Money in politics

The usual handwringers have been especially vocal in the past few weeks, lamenting money in politics.

South Carolina voters “are being buried this week under an avalanche of combative and often nasty political commercials from super PACs, funded by a tiny group of super-rich donors with very particular interests in the state’s Republican presidential primary,” The Washington Post reports.

“There are probably fewer than 100 people who are fueling 90 percent of this outside money right now,” David Donnelly of the Public Campaign Action Fund, an advocacy group favoring limits on political spending, tells the Post.

In total, these new political action committees spent more than $15 million supporting GOP candidates in Iowa and New Hampshire and are now outspending the official campaigns in South Carolina by 2-to-1, according to reported advertising and expenditure data.

Campaign finance reformers point to last year’s Citizens United decision by the U.S. Supreme Court as the culprit. But the PACS were effectively created by individual campaign donation limits — all the high court did was remind “reformers” that the Constitution forbids government from barring people from spending their money on political speech.

It’s not as though the big spenders always win. Try telephoning Meg Whitman ($140 million of her own money) at the California governor’s mansion, or former Hewlett-Packard’s CEO Carly Fiorina at the offices of former California Sen. Barbara Boxer. You’ll find they’re not in.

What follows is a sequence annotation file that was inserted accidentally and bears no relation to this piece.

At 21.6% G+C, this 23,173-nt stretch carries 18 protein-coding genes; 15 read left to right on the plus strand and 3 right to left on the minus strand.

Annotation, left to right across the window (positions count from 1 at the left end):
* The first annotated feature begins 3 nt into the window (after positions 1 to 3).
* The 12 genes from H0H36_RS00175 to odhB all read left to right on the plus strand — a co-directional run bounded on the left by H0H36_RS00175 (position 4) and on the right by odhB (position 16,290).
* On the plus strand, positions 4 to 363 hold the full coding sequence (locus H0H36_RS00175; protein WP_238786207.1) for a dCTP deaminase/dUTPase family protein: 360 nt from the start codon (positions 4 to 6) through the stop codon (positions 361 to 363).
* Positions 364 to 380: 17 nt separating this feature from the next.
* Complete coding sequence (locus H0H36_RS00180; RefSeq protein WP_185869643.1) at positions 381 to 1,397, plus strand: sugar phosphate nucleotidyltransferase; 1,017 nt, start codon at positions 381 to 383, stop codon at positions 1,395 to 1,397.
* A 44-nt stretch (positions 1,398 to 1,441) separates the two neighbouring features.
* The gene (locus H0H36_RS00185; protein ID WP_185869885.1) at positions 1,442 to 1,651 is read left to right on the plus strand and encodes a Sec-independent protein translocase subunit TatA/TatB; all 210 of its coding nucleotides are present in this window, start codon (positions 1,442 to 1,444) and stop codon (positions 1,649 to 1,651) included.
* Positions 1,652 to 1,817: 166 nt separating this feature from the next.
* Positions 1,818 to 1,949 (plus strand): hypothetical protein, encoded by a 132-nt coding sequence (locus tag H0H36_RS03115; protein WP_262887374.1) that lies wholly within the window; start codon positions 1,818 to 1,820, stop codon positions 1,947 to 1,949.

When the federal government set ceilings on direct contributions to candidates, it had the same effect as stepping on a partially inflated balloon. One part of the balloon is compressed, but the balloon promptly inflates somewhere else.

Don’t like the relative unaccountability of the Political Action Committees? Get rid of limits on direct contributions.

Or to really “get the money out of politics,” restrict the federak government to that far more limited number of functions specifically authorized in the Constitution. If business interests no longer felt the need to pay protection money to politicians as a form of self-defense — a lesson Bill Gates of Microsoft learned the hard way — they might very well put away their checkbooks and go home.

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